This requires a little research on your part, but not much (we promise).
Let’s say, for example, that up until recently you were a copywriter, working full-time for an advertising agency in New York City, benefits and all. Your annual salary? $70,000 a year, with a holiday bonus.
Now, since you decided to recently go solo, you’re probably wondering what your hourly rate should be.
A good rule of thumb to follow? Drop the last 3 zeros from your previous salary and ta-da, you’ve got a nice little hourly rate of $70/hour that should suit you nicely.
If you’re still unsure, you can always check out the average annual salary for someone who is in a similar role as you at PayScale, Glassdoor, or Comparably. Or better yet, ask your fellow freelancers what they charge. (It never hurts to know what you’re up against, right?)
If you think you can push the envelope a bit further (meaning, you think your client might be able to afford some wiggle room), feel free to up the hourly amount a little bit. Remember, if your rate seems a little steep, remember that they aren’t responsible for paying taxes or benefits on you. That’s a whole lot of savings on their part.
Saying “No” to Pro-Bono
While there’s nothing inherently wrong with wanting to help out a friend who needs your expertise in a pinch (whether that’s writing some catchy tagline for their business or designing a new logo for their family-run company), if a client approaches you and expects you to do the same for free, in most cases don’t walk—run.
There are exceptions to the rule, of course. If it’s a project you’ve dreamed of working on and a client you’ve always wanted to work with, then it’s perfectly OK to negotiate a quid-pro-quo ‘job-swap’ if there’s no financial reward in it for you. For example, this could be something as simple as a glowing testimonial of your work that’s guaranteed by the client so you can add it to your personal website after the project is complete.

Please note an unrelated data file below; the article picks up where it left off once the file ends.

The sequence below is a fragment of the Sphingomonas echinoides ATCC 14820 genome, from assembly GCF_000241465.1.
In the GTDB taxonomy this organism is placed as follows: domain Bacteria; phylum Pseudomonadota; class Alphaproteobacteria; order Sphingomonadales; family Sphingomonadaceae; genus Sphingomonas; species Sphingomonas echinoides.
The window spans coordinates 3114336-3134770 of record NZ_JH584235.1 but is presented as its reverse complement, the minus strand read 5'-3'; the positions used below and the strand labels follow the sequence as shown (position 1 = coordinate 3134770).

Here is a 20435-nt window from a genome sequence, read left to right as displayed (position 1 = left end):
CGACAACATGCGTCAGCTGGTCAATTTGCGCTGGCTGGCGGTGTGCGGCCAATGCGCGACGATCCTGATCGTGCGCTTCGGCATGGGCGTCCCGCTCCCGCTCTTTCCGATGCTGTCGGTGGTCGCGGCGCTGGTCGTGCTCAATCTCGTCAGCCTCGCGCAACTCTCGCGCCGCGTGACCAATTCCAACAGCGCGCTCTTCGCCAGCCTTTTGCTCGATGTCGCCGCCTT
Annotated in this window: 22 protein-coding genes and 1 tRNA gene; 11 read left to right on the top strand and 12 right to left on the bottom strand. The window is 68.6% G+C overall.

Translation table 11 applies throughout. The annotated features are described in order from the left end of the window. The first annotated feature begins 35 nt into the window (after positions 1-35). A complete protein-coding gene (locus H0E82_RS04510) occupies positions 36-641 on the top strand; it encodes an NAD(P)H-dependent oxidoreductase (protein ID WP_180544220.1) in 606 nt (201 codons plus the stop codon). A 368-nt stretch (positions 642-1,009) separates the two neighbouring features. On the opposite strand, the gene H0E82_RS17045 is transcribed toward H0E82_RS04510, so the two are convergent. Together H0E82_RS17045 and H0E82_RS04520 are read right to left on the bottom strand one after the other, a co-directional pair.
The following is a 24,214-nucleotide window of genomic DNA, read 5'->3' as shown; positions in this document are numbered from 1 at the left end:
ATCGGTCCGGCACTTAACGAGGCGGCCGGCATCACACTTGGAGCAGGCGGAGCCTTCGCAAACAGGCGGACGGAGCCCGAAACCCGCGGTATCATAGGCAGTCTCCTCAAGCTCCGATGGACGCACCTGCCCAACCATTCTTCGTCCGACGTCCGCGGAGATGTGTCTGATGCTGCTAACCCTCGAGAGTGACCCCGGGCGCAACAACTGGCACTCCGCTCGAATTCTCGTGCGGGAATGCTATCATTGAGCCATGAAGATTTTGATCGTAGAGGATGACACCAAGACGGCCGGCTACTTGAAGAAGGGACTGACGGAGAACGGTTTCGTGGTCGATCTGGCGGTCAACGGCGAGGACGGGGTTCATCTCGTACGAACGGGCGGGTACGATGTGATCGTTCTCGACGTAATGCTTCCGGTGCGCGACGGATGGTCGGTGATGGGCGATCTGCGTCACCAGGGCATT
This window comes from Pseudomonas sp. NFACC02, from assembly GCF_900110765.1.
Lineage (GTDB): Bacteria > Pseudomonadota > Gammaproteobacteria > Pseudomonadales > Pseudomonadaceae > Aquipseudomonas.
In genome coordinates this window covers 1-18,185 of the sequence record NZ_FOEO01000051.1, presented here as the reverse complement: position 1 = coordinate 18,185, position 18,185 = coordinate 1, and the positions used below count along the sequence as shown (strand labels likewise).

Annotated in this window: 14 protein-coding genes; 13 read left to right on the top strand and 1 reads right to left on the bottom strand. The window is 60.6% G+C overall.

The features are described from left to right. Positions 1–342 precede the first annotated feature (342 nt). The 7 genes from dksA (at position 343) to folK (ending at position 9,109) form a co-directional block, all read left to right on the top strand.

You may very well encounter clients along the way who will try to offer “exposure” as that enticing carrot stick to get you to work for free. If you’re tempted to do so, whether that’s to build your budding portfolio or gain some exposure, it’s far better to spend that time working on your own content (creating new artwork if you’re a graphic designer, blogging if you’re a writer, or even donating your skills to a worthy nonprofit if you’re a life coach). This way you’ll gain more experience, own your content or do some good for the world, and you won’t be tied up doing unpaid work for one client if a paying gig comes around.
In our Westernized world, we’re wired to value our time, and subsequently, our money. Some companies may sing your praises and promise you the world but if they don’t pay you for your services, then talk is cheap.
As the mantra goes, “exposure” doesn’t pay the bills.
Know Your (Financial) Worth
It’s true what they say—good workers are seriously hard to come by. This is especially the case when it involves freelancers, contractors, solopreneurs, and the like.
And although asking for money can seem intimidating, remember that if the client in question could do what you do, work-wise, then they wouldn’t be asking you for help in the first place. They would be the one, then, to make their own app from scratch, design their beautiful website, or write that memorable blog post.
Without getting too preachy, remember that your skills are highly valuable. And to become truly successful going at it alone, you must know and charge what you’re actually worth. Catherine Watkin offers a solid pep talk on how to actually do this.
Adopting this sort of confident mindset will allow any pricing anxiety you may have had in the past to disappear. Your only focus now? Keep sticking to your guns… ahem, rates.